The ability to control ion temperatures is critical for gas phase spectroscopy and has been a challenge in chemical physics. A low-temperature photoelectron spectroscopy instrument has been developed for the investigation of complex anions in the gas phase, including multiply charged anions, solvated species, and biological molecules. The new apparatus consists of an electrospray ionization source, a three dimensional (3D) Paul trap for ion accumulation and cooling, a time-of-flight mass spectrometer, and a magnetic-bottle photoelectron analyzer. A key feature of the new instrument is the capability to cool and tune ion temperatures from 10to350K in the 3D Paul trap, which is attached to the cold head of a closed cycle helium refrigerator. Ion cooling is accomplished in the Paul trap via collisions with a background gas and has been demonstrated by observation of complete elimination of vibrational hot bands in photoelectron spectra of various anions ranging from small molecules to complex species. Further evidence of ion cooling is shown by the observation of H2-physisorbed anions at low temperatures. Cold anions result in better resolved photoelectron spectra due to the elimination of vibrational hot bands and yield more accurate energetic and spectroscopic information. Temperature-dependent studies are made possible for weakly bonded molecular and solvated clusters, allowing thermodynamic information to be obtained.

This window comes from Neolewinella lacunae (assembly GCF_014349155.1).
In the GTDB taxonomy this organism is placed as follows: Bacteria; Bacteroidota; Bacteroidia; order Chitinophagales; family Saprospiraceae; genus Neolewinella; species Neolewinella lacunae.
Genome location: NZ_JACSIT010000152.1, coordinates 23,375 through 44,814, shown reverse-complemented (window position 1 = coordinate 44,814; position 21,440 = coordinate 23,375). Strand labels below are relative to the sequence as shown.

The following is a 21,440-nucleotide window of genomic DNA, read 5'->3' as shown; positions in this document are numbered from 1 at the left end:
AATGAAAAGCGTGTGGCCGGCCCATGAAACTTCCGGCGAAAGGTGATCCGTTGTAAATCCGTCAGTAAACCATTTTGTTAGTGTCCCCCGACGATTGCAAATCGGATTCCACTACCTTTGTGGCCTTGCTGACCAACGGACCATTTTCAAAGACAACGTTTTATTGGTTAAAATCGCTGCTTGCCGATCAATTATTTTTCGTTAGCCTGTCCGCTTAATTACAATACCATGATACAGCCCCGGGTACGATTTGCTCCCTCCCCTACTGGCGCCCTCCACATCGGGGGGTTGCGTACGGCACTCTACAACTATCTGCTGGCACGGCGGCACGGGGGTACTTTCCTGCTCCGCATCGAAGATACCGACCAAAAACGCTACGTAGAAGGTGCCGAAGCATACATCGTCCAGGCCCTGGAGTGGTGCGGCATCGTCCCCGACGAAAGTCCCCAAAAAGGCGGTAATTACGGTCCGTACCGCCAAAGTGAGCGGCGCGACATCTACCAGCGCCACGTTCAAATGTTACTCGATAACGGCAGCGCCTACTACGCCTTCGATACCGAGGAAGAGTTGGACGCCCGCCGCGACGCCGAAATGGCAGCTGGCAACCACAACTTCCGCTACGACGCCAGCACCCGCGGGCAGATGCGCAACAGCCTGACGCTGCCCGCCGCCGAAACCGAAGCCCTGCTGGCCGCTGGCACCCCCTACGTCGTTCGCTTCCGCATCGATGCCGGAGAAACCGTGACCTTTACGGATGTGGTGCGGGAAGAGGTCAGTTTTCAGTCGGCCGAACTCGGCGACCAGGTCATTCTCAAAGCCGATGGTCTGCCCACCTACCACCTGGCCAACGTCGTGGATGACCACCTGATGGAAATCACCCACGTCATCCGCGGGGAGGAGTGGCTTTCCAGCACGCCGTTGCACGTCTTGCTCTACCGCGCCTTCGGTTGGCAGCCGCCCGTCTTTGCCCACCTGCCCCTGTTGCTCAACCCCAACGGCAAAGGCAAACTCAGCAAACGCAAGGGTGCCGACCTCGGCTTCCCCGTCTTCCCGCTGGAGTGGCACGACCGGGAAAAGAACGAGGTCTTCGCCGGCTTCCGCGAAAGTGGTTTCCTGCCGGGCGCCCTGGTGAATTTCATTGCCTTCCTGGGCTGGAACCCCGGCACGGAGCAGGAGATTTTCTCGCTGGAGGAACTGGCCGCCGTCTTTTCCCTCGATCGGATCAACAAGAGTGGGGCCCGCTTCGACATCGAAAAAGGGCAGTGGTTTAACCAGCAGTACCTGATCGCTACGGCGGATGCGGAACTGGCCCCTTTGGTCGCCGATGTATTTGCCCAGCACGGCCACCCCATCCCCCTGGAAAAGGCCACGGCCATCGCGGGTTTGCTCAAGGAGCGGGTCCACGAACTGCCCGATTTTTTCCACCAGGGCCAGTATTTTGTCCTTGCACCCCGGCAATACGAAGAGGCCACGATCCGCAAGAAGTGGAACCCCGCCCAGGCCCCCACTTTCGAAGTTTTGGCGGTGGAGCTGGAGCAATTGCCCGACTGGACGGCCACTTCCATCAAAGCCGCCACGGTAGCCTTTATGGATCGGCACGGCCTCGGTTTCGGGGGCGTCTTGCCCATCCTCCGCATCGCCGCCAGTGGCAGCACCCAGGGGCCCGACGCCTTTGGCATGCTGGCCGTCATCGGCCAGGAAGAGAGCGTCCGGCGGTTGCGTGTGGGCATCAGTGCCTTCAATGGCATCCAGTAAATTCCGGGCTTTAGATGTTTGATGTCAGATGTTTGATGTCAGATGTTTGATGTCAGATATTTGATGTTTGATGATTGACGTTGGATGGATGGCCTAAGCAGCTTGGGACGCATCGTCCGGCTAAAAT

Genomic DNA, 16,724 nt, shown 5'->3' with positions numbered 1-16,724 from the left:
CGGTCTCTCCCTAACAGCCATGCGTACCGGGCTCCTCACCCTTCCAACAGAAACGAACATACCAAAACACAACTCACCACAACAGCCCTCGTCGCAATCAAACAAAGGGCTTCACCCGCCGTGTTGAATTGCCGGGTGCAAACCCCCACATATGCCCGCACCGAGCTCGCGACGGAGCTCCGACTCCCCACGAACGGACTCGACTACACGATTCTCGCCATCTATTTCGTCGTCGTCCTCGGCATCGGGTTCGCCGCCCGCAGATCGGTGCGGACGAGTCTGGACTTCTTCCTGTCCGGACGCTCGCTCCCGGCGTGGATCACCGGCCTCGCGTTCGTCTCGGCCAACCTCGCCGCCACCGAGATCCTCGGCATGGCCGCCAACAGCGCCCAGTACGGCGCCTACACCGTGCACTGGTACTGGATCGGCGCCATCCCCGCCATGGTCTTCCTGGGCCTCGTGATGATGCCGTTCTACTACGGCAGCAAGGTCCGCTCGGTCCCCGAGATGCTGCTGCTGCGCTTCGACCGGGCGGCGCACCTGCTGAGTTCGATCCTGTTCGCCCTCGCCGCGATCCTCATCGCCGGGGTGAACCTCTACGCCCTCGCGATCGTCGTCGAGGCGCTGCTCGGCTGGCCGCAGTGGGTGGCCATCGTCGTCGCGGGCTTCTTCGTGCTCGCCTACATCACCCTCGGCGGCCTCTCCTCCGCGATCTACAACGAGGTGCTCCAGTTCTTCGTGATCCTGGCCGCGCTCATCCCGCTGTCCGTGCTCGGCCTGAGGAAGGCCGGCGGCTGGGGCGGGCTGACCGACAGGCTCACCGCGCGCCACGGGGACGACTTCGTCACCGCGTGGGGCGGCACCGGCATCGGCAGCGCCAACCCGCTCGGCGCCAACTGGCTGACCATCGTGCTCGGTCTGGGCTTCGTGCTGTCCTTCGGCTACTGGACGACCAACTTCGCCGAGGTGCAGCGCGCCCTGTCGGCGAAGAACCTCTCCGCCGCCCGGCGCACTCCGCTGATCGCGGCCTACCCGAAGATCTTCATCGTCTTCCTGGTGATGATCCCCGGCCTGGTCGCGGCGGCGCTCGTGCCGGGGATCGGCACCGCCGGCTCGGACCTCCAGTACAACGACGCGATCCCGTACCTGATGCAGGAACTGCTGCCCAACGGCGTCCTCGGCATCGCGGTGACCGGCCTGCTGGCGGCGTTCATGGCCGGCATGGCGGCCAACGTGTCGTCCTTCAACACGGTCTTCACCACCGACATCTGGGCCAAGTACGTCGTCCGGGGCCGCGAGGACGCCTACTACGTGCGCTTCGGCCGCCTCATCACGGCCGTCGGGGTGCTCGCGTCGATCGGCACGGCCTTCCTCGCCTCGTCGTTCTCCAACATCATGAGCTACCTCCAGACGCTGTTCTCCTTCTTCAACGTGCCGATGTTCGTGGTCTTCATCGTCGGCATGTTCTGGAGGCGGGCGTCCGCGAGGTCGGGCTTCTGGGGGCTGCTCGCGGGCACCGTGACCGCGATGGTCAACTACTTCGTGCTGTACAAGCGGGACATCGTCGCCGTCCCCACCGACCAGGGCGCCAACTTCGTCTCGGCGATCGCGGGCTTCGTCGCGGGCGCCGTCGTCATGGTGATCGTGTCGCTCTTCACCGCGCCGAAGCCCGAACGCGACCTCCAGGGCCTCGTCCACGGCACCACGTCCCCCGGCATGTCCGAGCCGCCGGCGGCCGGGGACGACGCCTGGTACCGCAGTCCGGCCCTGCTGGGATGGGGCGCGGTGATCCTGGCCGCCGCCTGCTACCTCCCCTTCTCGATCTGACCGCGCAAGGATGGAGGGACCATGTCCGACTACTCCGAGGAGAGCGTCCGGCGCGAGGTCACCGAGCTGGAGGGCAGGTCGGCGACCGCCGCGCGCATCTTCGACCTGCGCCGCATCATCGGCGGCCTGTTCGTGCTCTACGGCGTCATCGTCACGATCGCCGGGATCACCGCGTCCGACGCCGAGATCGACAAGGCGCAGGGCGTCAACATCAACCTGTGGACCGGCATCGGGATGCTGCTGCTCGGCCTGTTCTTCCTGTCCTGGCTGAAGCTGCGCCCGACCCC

You do not currently have access to this content.